Exploring The GNU GDB Debugger: A Complete Overview

Exploring The GNU GDB Debugger: A Complete Overview GDB Debugger

1- Key Functionalities of The GDB Debugger

Basic GNU GDB Debugger Commands

  1. Source code debugging
    • GDB can debug programs at the source code level, allowing developers to step through their code line by line and examine variables and memory.
  2. Breakpoints
    • GDB allows developers to set breakpoints in their code to stop the execution of the program at a specific point and examine the state of the program.
  3. Watchpoints
    • GDB allows developer to watch memory locations for changes during program execution.
  4. Call Stack
    • With GDB debugger, developers can examine the call stack to understand how the program reached a certain point in execution.
  5. Debugging multi-threaded and multi-process programs
  6. Dynamic tracing
    • GDB can trace the execution of a program and generate a log of events that occurred during the execution.
  7. Remote debugging
    • GDB can be used to debug programs running on remote systems.
  8. Core dump analysis
    • GDB can analyze core dumps generated by crashing programs to help developers identify the cause of the crash.
  9. The GDB Agent Expression Mechanism

1.1- Breakpoint Management

Advanced GNU GDB Debugger Commands

Breakpoint Types

There are 3 different types of breakpoints in GDB debugger.


breakpoint makes your program stop whenever a certain point in the program is reached. [10]


watchpoint is a special breakpoint that stops your program when the value of an expression changes. [10]


catchpoint is another special breakpoint that stops your program when a certain kind of event occurs, such as the throwing of a C++ exception or the loading of a library. [10]


A tracepoint is a type of breakpoint that doesn’t stop the program’s execution when hit, but instead logs a message indicating that it has been hit. Tracepoints are useful for collecting information about the program’s execution without disrupting its flow.

Related Resources:

Breakpoint Operations

We can use a number of operations with breakpoints.

  • The specific commands used for breakpoints, watchpoints, or catchpoints may change.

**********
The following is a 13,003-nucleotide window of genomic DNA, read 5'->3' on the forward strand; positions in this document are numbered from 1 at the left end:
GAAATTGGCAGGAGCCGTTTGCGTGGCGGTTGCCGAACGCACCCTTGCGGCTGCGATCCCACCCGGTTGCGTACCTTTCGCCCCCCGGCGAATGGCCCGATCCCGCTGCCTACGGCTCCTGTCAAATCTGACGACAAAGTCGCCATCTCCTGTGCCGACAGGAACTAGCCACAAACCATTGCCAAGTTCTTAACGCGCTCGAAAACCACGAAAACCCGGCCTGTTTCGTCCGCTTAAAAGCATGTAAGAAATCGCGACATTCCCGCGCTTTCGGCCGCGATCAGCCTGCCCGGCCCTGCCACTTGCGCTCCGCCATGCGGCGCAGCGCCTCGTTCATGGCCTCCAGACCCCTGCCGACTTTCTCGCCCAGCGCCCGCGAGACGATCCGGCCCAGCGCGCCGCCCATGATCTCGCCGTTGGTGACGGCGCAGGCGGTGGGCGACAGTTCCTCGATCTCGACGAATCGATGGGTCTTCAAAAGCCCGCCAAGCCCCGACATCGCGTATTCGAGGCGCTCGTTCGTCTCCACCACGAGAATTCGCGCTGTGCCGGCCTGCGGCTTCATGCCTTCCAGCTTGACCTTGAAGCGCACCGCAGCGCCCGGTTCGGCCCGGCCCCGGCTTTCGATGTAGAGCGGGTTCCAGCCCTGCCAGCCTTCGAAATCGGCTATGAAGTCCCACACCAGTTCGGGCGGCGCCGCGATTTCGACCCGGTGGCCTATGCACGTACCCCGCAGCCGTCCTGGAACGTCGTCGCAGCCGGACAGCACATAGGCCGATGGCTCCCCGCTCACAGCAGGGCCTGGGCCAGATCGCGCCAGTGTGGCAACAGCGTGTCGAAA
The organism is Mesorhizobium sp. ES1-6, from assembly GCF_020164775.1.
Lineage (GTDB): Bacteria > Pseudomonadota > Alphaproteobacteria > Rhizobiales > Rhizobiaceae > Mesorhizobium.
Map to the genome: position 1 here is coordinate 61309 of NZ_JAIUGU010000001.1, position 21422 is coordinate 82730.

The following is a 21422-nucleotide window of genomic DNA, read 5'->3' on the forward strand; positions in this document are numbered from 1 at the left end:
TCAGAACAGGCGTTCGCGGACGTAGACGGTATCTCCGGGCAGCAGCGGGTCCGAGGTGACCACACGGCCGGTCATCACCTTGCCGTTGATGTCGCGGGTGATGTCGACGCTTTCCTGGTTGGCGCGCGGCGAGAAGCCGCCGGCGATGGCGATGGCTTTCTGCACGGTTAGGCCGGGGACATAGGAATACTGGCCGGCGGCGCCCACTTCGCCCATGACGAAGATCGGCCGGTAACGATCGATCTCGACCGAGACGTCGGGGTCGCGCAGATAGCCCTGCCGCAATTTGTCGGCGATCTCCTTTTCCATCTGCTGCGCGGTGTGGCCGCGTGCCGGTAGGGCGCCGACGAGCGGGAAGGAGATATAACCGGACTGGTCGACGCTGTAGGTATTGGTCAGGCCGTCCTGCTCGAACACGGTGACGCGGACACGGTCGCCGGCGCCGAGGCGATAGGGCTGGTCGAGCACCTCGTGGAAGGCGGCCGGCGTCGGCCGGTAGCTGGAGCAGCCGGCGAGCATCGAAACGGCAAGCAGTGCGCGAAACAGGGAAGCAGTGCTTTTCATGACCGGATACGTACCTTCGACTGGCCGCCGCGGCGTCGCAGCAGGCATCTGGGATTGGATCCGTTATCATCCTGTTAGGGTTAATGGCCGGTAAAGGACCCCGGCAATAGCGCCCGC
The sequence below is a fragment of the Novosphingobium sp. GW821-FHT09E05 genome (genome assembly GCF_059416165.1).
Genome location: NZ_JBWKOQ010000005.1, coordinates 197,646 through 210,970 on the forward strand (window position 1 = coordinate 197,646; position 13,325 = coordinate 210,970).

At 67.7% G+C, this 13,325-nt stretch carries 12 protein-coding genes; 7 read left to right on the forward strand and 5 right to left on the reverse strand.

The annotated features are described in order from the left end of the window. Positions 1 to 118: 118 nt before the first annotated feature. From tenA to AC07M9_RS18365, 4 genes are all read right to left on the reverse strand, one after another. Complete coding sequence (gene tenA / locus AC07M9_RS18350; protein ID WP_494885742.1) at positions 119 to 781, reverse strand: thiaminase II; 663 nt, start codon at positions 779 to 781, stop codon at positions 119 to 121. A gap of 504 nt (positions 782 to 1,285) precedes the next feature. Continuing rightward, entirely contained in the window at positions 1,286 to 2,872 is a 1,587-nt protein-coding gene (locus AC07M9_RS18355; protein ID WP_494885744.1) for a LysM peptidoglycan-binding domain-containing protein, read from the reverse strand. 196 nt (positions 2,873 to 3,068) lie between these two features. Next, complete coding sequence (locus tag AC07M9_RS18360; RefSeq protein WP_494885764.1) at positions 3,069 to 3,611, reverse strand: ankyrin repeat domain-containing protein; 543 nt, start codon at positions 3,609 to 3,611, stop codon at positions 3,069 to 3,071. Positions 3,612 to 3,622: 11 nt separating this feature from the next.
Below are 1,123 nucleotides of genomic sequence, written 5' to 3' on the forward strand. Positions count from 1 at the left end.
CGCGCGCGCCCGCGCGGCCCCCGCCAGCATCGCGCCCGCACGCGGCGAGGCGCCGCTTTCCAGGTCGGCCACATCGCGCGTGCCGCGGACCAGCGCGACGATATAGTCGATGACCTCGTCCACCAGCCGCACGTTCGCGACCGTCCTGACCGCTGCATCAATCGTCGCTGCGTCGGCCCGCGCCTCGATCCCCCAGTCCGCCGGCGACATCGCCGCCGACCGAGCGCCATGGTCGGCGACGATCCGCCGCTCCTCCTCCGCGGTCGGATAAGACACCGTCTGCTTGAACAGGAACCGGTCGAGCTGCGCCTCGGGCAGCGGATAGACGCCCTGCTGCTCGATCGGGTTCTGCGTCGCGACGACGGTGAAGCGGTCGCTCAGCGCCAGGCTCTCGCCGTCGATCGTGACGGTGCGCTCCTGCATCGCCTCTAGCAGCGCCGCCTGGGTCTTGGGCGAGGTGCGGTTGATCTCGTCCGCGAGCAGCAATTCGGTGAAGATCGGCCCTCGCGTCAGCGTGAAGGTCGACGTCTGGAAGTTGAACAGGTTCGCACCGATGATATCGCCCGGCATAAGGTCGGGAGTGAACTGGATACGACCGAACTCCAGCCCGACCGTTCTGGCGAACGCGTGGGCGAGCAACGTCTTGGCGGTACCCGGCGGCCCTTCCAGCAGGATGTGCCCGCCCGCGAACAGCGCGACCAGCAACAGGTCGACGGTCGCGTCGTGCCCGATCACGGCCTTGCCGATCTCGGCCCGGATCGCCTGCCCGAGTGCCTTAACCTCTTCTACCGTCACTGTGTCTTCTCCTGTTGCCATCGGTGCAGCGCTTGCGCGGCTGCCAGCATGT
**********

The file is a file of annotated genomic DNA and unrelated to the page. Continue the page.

1- Set Breakpoints

You can set a breakpoint at a specific line number in the source code, or when a certain function is called. Once the program hits the breakpoint, it is temporarily suspended and you can inspect data/variables in the program.

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2- Specify a condition

You can also specify a condition for a breakpoint. A conditional breakpoint allows you to specify a condition that must be met for the breakpoint to be triggered.

A special case of a breakpoint condition is to stop only when the breakpoint has been reached a certain number of times. If the ignore count value of the breakpoint is n, the breakpoint does not stop the next n times your program reaches it.

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3- Enable-Disable Breakpoints

In GDB, you can enable or disable breakpoints. When a breakpoint is enabled, it means that GDB will suspend the execution of your program when it reaches that breakpoint. When a breakpoint is disabled, it has no effect on your program until you enable it again.

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4- Delete Breakpoints

In GDB, you can delete breakpoints once they have done their job and you no longer want your program to stop there. 

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5- Save Breakpoints

In GDB, you can save all current breakpoint definitions to a file suitable for use in a later debugging session. This includes all types of breakpoints (breakpoints, watchpoints, catchpoints, tracepoints)

Related Resources:

6- Listing breakpoints

Related Resources:

1.2- The GDB Agent Expression Mechanism

In some applications, it is not feasible for the debugger to interrupt the program’s execution long enough for the developer to learn anything helpful about its behavior. If the program’s correctness depends on its real-time behavior, delays introduced by a debugger might cause the program to fail, even when the code itself is correct.

Related Resources:

2- Key Features of The GDB Debugger

  1. Platform-independent
    • GDB can be used on various platforms, including Linux, Windows, macOS, and more.
  2. Supports multiple programming languages
    • GDB supports a wide range of programming languages such as C, C++, Ada, Fortran, and more.
  3. Command-line interface
    • GDB has a command-line interface that allows developers to interact with the debugger using various commands.
  4. Extensible
    • GDB is highly extensible, and developers can add their own commands and features to the debugger using the GDB Python API.

Further Exploring The GNU GDB Debugger

You can use the following resources for further research and understanding the GNU GDB in detail.

GDB Debugger Wikis

GDB Debugger Books:

GDB Debugger Documentation:

GDB Source Code:


[10] Breakpoints (Debugging with GDB). Sourceware. https://sourceware.org/gdb/onlinedocs/gdb/Breakpoints.html

3 responses to “Exploring The GNU GDB Debugger: A Complete Overview”

  1. […] GDB allows the user to define tracepoints in their program, along with arbitrary expressions to evaluate when those tracepoints are reached. The user can later examine the values of these expressions at the tracepoints. When visiting a tracepoint, the user can inspect the recorded objects as if they were in memory at that moment. GDB collects this information unobtrusively and quickly, without disrupting the program’s behavior. […]

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